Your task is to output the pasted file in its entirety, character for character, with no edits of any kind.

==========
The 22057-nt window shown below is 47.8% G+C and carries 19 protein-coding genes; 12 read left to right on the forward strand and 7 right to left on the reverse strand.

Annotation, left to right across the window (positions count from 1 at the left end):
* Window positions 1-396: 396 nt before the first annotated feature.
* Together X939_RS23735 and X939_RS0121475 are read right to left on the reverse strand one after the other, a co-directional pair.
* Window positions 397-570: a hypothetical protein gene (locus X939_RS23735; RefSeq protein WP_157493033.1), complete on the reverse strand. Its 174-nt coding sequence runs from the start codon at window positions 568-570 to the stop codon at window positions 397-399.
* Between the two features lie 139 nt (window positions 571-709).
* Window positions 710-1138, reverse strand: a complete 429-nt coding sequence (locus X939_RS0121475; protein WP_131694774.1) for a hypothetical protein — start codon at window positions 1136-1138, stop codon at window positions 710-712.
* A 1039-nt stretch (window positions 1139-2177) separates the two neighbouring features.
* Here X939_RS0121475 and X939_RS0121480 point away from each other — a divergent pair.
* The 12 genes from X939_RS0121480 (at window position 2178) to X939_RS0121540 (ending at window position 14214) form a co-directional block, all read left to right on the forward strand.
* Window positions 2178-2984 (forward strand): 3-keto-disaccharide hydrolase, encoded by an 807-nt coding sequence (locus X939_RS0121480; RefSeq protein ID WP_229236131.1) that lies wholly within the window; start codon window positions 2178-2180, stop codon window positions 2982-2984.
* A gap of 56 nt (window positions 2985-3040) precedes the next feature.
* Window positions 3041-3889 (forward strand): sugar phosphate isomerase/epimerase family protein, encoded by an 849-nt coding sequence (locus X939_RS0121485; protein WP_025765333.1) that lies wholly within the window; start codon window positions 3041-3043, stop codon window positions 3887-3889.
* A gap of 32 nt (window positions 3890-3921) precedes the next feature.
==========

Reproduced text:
The 22057-nt window shown below is 47.8% G+C and carries 19 protein-coding genes; 12 read left to right on the forward strand and 7 right to left on the reverse strand.

Annotation, left to right across the window (positions count from 1 at the left end):
* Window positions 1-396: 396 nt before the first annotated feature.
* Together X939_RS23735 and X939_RS0121475 are read right to left on the reverse strand one after the other, a co-directional pair.
* Window positions 397-570: a hypothetical protein gene (locus X939_RS23735; RefSeq protein WP_157493033.1), complete on the reverse strand. Its 174-nt coding sequence runs from the start codon at window positions 568-570 to the stop codon at window positions 397-399.
* Between the two features lie 139 nt (window positions 571-709).
* Window positions 710-1138, reverse strand: a complete 429-nt coding sequence (locus X939_RS0121475; protein WP_131694774.1) for a hypothetical protein — start codon at window positions 1136-1138, stop codon at window positions 710-712.
* A 1039-nt stretch (window positions 1139-2177) separates the two neighbouring features.
* Here X939_RS0121475 and X939_RS0121480 point away from each other — a divergent pair.
* The 12 genes from X939_RS0121480 (at window position 2178) to X939_RS0121540 (ending at window position 14214) form a co-directional block, all read left to right on the forward strand.
* Window positions 2178-2984 (forward strand): 3-keto-disaccharide hydrolase, encoded by an 807-nt coding sequence (locus X939_RS0121480; RefSeq protein ID WP_229236131.1) that lies wholly within the window; start codon window positions 2178-2180, stop codon window positions 2982-2984.
* A gap of 56 nt (window positions 2985-3040) precedes the next feature.
* Window positions 3041-3889 (forward strand): sugar phosphate isomerase/epimerase family protein, encoded by an 849-nt coding sequence (locus X939_RS0121485; protein WP_025765333.1) that lies wholly within the window; start codon window positions 3041-3043, stop codon window positions 3887-3889.
* A gap of 32 nt (window positions 3890-3921) precedes the next feature.